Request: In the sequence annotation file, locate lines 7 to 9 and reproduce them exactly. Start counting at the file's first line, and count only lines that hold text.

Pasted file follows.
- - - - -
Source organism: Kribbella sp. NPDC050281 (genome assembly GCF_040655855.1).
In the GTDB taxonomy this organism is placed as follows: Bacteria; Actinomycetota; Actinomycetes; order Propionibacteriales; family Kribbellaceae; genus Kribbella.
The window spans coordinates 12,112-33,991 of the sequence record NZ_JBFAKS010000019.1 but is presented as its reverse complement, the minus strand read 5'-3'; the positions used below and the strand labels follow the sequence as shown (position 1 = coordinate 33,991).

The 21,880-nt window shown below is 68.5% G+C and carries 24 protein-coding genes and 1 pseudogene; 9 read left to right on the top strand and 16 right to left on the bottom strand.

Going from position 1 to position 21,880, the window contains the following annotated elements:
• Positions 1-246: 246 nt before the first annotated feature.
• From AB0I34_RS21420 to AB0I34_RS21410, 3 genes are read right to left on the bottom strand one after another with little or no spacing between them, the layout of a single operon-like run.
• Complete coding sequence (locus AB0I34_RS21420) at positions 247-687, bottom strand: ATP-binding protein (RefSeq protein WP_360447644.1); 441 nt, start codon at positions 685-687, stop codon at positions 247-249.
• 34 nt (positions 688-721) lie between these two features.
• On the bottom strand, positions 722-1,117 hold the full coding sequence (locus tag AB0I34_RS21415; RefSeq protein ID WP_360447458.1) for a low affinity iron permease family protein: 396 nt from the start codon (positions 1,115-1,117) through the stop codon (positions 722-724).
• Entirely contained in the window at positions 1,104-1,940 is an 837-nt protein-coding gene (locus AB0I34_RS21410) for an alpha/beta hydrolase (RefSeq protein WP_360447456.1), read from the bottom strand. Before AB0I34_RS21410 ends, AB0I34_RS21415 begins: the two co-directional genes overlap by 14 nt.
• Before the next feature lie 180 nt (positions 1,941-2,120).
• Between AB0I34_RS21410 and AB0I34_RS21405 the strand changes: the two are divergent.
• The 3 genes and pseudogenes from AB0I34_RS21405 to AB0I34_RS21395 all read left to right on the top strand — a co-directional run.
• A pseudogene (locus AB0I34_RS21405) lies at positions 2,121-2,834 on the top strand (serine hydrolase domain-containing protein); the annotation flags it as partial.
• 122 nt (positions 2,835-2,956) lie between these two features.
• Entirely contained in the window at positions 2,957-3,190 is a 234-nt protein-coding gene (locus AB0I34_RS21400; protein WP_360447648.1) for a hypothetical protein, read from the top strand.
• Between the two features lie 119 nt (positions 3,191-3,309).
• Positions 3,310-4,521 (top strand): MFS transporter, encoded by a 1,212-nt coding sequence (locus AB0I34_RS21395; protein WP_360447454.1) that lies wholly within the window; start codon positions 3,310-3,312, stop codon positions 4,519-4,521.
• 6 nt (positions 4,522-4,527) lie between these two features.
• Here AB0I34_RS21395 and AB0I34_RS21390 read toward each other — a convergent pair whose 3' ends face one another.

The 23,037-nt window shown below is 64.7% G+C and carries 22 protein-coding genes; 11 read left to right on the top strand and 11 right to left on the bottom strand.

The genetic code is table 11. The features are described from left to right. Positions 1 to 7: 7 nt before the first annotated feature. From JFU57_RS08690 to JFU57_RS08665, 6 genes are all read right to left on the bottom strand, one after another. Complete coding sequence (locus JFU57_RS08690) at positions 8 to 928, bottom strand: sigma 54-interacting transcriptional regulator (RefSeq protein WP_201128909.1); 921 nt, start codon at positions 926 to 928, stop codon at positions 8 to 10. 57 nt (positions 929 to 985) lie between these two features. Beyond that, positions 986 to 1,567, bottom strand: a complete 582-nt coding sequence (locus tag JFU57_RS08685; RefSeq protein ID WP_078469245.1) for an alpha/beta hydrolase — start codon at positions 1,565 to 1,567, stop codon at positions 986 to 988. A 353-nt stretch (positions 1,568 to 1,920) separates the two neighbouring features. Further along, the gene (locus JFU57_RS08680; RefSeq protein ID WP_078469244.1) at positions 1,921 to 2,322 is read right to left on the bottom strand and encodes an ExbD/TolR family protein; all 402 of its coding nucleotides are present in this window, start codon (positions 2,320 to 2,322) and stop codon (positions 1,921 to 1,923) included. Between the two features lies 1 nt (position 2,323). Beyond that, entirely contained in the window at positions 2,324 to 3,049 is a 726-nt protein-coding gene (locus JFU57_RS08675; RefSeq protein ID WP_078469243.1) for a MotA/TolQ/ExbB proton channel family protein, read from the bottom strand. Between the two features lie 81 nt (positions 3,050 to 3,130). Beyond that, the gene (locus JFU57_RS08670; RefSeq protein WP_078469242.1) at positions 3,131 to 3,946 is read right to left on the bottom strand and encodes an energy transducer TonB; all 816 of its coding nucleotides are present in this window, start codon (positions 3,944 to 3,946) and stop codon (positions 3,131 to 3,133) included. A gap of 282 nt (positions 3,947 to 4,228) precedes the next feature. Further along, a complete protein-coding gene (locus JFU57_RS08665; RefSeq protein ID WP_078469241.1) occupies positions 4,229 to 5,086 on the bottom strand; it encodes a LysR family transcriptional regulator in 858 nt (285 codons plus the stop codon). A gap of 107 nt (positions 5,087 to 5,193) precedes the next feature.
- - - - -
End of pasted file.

• From AB0I34_RS21420 to AB0I34_RS21410, 3 genes are read right to left on the bottom strand one after another with little or no spacing between them, the layout of a single operon-like run.
• Complete coding sequence (locus AB0I34_RS21420) at positions 247-687, bottom strand: ATP-binding protein (RefSeq protein WP_360447644.1); 441 nt, start codon at positions 685-687, stop codon at positions 247-249.
• 34 nt (positions 688-721) lie between these two features.